The magic of first lines in literature.

14 Nov

Throughout my time spent as a writer and a genuine lover of words and literature, I have been told over and over of the crystal importance of the first line. From a fiction summer workshop professor to a news writing professor, I have been told the same thing: The first line of any poem, article, short story, or novel is what stands between your reader picking up a different piece of writing or sitting down to spend the evening engrossed in your words on the page, so you’ve got to make it not just good…but damn good.

I remember the very first time a first line of literature completely pulled me in. It was Christmastime in South Carolina, and instead of playing outside with all the other kids on my block talking about what we hoped to get for Christmas, I was sitting in my room reading the very first line of The Bell Jar by Sylvia Plath.

“It was a queer, sultry summer, the summer they electrocuted the Rosenburgs, and I didn’t know what I was doing in New York.”

I don’t know what it was about this first line that grabbed me, but after I read it, I couldn’t help wondering who the Rosenburgs were and why they had been executed. Maybe it grabbed me because of how the summer was described as “queer” and “sultry,” or maybe even though I didn’t know why the main character, Esther Greenwood, was in New York, I wanted to find out just as much as she did. Or maybe I just liked the way each word in the sentence combined to form the perfect combination of sounds and emotions.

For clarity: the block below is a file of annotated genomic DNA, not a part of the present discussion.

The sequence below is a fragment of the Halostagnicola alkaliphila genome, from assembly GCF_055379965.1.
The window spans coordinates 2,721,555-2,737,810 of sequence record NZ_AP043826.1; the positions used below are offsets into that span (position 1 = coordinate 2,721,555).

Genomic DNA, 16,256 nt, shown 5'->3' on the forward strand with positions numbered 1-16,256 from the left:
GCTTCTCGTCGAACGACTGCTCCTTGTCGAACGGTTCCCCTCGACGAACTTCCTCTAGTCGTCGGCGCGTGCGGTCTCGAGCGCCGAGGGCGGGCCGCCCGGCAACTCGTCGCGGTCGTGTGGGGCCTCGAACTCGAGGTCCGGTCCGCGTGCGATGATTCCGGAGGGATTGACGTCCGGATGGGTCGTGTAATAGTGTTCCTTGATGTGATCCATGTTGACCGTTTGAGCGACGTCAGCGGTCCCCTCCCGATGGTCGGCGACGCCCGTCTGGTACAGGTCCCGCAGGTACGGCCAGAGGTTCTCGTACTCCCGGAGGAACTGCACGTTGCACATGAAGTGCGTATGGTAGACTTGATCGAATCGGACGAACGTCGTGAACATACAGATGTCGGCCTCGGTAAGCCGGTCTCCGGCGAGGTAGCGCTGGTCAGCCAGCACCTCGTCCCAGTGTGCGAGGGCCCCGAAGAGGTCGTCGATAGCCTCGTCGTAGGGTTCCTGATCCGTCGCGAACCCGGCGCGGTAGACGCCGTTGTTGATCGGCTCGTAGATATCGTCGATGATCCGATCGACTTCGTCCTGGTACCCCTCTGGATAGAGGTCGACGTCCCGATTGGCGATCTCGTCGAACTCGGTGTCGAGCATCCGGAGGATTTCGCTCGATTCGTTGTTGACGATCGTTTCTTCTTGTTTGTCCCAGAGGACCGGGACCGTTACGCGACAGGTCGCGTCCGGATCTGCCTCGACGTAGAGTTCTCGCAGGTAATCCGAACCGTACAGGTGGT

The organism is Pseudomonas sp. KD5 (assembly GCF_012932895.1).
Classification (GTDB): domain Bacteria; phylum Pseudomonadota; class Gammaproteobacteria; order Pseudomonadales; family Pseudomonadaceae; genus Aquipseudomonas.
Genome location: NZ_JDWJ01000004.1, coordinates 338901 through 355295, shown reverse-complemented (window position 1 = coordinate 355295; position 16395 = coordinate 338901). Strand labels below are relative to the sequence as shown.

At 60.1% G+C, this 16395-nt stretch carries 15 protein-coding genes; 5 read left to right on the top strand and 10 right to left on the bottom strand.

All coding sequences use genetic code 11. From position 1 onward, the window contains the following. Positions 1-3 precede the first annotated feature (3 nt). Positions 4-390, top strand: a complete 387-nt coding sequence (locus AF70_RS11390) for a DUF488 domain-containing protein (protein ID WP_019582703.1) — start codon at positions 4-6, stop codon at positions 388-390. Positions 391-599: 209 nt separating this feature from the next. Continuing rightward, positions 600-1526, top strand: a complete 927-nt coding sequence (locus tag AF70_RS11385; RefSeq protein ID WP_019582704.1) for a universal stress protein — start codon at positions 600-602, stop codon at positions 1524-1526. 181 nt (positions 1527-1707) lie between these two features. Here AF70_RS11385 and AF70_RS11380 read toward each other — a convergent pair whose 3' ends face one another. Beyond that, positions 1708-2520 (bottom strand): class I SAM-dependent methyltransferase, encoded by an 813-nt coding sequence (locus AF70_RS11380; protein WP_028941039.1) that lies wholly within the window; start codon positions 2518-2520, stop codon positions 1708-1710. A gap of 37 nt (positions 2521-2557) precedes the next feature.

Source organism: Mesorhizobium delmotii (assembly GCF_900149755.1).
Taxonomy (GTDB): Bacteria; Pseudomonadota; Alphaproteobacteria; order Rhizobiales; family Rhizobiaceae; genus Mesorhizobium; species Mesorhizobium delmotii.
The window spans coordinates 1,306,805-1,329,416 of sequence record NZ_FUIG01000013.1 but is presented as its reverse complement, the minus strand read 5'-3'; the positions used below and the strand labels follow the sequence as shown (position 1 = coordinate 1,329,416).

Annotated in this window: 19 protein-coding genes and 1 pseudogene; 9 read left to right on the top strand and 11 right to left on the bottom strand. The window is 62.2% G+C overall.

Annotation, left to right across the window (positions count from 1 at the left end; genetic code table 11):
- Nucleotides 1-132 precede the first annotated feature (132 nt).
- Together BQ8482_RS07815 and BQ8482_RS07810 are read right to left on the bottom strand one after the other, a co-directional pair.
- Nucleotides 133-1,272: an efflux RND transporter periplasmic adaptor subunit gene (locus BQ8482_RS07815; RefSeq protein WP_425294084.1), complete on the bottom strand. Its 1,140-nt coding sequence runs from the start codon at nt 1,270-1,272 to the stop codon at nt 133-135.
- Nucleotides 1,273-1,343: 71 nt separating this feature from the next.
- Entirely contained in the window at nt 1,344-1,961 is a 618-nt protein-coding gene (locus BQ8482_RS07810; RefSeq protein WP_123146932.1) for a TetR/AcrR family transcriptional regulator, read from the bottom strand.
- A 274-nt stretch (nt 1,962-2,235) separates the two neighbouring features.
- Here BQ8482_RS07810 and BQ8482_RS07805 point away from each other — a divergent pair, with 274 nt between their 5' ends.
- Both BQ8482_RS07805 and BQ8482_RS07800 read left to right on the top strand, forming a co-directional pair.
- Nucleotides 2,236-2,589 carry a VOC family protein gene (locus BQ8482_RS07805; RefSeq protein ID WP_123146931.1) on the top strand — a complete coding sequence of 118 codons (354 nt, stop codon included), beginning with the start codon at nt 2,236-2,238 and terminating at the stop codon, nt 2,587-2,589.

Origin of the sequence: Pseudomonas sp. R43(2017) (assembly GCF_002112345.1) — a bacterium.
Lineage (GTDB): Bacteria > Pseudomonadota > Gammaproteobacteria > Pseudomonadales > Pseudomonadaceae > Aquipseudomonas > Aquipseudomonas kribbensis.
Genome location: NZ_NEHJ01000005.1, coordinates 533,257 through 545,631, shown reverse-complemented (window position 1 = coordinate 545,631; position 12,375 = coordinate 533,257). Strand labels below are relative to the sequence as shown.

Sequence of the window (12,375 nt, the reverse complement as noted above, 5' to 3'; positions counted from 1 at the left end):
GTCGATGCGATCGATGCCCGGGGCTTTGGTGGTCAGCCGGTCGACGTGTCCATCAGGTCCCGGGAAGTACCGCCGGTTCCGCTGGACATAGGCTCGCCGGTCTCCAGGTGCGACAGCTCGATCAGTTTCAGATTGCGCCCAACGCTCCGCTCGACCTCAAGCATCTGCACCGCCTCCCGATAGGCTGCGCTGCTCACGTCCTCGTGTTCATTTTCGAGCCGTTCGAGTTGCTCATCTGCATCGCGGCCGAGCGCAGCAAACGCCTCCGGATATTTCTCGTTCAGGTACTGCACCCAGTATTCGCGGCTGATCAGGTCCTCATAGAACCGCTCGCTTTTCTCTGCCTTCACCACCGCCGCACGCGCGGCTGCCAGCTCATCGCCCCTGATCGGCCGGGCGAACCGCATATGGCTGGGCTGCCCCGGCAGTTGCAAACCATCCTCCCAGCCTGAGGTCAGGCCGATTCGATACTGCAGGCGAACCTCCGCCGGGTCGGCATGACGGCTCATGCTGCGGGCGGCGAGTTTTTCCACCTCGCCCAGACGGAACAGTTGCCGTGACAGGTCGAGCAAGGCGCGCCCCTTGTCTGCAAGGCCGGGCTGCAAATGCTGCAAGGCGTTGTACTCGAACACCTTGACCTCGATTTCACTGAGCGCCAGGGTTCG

I don’t remember putting down the book that first night, after being completely hooked by the first line. I most likely fell asleep with the book in my hands, only to wake up the next morning and keep on reading. That’s when you know you’ve found an incredible work of literature: when life stops until the last page is turned. To this day, the beginning of The Bell Jar comes to mind when I think of first lines. However, is another first line that has held just as much impact for me as Plath’s words did. Here’s the first line of Ellen Foster by Kaye Gibbons, which is also an incredibly amazing, though quite depressing read.

“When I was little I would think of ways to kill my daddy.”

Yes, I warned you it was morbid. However, first lines aren’t exactly supposed to make you squeal with joy. They are supposed to make you think. They are supposed to make you want to stay up late into the night just because you want to know what happens to a character that has entered your heart, though you have told yourself over and over that the character isn’t real. First lines are supposed to cause you to stretch your mind and question your beliefs. If first lines often stated things that we strongly believed in, they wouldn’t be nearly as interesting. It’s the first lines that keep us up at night that are the most powerful. Though we may not openly admit it, we like to be challenged. Being challenged allows us to open our minds to other possibilities, which helps us to grow as people and as a society. It’s the first lines that have you begging for more even after you have turned the last page that hold the most promise. And it’s those gripping first lines that push readers of all ages to come back to literature, again and again. It’s not just enough to read one book and be done with it. We must read them all. We must make each book a part of us, another world waiting to be discovered, another life filled with all new characters and places that we are ready to welcome home.